12.12.19 Publisher’s Desk

By : Rick Claggett
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Welcome to Watermark’s annual Remarkable People issue. This is, hands down, my favorite issue of the year. We take a handful of people in our local communities, 19 for 2019, and showcase why they are remarkable through the eyes of those closest to them.

Some of those recognized will be well known to you, as they have been champions of our community for many years. Others will be less known, those who work behind the scenes making magic happen, someone whose single act of kindness set them apart or those whose talent was so great it made them rise to the top in places LGBTQ people have not gone before. Whatever their accomplishment, I hope you will join Watermark in celebrating our remarkable people of 2019.

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11.14.19 Publisher’s Desk

By : Rick Claggett
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Progress, not perfection: One of the many mantras for those in a 12-step program. The idea is that no one is perfect; therefore striving for or searching for perfection is futile. One should simply try to do the next right thing, work toward being better one day at a time. It sounds nice on paper, but putting it in practice is much more difficult. It takes tools and time to train your brain to think this way.

I can’t say if this is the way things have always been or if I am just opening my eyes to it in the wake of information overload, but our society seems too preoccupied with perfection — giving way to an all or nothing culture.

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05.30.19 Publisher’s Desk

By : Rick Claggett
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Hi! My name is Rick and I am queer. How does that make you feel? Does the word queer invoke anger or fear? Or is it something you embrace? Is this a generational question?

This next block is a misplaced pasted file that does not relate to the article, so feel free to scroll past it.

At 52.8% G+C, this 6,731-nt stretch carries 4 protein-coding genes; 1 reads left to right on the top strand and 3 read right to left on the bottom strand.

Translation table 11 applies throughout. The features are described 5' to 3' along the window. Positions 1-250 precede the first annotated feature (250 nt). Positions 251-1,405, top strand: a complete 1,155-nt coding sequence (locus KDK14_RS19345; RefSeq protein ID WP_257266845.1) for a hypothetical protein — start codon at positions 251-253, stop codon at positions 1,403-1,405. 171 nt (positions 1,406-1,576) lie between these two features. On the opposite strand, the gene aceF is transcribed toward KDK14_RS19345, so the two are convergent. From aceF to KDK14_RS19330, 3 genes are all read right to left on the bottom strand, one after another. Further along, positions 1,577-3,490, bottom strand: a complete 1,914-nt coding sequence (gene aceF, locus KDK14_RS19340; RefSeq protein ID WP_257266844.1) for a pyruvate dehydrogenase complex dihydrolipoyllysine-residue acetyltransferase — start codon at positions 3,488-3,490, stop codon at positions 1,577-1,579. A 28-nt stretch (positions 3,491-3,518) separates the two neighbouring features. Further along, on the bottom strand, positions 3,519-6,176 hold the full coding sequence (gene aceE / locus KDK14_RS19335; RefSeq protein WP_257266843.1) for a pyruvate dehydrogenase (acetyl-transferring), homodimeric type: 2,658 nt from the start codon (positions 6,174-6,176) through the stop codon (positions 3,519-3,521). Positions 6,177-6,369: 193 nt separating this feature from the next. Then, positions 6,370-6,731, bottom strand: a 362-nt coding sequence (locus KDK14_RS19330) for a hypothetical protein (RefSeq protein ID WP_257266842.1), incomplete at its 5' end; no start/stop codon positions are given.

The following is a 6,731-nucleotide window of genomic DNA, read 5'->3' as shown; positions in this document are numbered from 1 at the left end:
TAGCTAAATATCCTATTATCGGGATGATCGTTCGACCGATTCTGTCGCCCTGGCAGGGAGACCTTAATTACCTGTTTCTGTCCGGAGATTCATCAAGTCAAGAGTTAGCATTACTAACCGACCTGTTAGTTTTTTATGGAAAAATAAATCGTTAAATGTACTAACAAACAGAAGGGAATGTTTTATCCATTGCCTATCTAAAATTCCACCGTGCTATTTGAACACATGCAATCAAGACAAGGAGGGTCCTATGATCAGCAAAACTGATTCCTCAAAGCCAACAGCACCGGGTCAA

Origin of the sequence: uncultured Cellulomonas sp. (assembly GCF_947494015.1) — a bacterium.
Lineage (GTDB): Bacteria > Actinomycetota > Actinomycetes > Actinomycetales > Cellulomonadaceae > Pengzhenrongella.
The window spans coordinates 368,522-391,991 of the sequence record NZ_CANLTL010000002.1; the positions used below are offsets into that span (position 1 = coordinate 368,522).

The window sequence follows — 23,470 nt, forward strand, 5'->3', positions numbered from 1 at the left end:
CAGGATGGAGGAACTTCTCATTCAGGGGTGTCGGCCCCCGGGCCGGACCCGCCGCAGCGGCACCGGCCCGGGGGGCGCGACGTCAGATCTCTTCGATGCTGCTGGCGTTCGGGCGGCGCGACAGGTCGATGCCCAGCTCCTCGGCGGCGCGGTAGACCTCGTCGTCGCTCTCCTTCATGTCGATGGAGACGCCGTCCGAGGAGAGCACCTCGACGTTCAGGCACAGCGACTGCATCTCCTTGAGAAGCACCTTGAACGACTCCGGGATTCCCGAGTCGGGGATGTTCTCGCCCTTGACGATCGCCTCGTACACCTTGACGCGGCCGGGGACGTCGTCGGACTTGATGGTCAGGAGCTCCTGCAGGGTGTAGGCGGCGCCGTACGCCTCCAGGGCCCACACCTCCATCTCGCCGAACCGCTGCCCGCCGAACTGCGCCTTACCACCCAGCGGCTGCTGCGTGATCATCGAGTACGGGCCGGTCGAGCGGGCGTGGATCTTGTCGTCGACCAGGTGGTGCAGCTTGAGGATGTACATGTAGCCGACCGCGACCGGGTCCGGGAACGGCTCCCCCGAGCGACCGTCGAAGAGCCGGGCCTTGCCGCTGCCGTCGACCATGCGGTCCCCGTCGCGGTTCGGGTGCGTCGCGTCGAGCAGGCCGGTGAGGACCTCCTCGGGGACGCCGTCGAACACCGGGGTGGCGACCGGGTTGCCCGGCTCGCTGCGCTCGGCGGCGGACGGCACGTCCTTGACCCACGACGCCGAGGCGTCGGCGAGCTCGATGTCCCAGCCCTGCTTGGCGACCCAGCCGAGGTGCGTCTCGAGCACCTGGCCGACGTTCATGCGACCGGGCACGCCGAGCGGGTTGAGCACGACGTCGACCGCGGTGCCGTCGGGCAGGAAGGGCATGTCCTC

I understand and respect completely that the word queer is a trigger for some. I vividly remember being asked if I was queer when I was younger. It was usually accompanied by some snarl-faced look that let me know being queer was not a good thing in their eyes. Not knowing what queer meant, I would answer “no,” which would result in my gender being questioned or chased around the playground. By the time I was called “as queer as a three dollar bill,” I knew what they were saying.

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04.04.2019 Publisher’s Desk

By : Rick Claggett
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“Never put it in writing,” my mom always says. “You can’t put middle class values on a lower class society,” my 12th grade English teacher taught me. My former boss and mentor often advised me not to speak in absolutes. Most recently, my sponsor tells me to “do the next right thing.”

This is all fantastic advice from important people to me, and I try to obey these words of wisdom in daily life. Oh, I fail. Sometimes I fail miserably. However, the idea is progress, not perfection.

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12.28.17 Publisher’s Desk

By : Rick Claggett
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New Year’s Eve is upon us. This day has changed for me over the past few years. Usually I’d spend the evening getting drunk and complaining about how awful the year was. At midnight my friends and I would hug each other in the hopes for a better new year.

December 31, 2014 would be much of the same. In the early morning hours of that day my father passed away, pretty much sealing the deal on making 2014 an awful year. Later that evening my family joined me at my favorite watering hole before we all retreated back to my place where I drank the year away. That was the last New Year’s Eve I would spend drunk.

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07.12.17 Publisher’s Desk

By : Rick Claggett
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One day at a time. That’s what they tell me. It’s one of the most useful tools in sobriety, especially in the beginning.

I stopped drinking on October 1, 2015. It was nine days before the annual Come Out With Pride celebration at Lake Eola in downtown Orlando and I was nervous. How was someone like me, someone who would binge drink at every opportunity, going to make it through this major weekend-long event at only nine days sober? The answer: 24 hours at a time.

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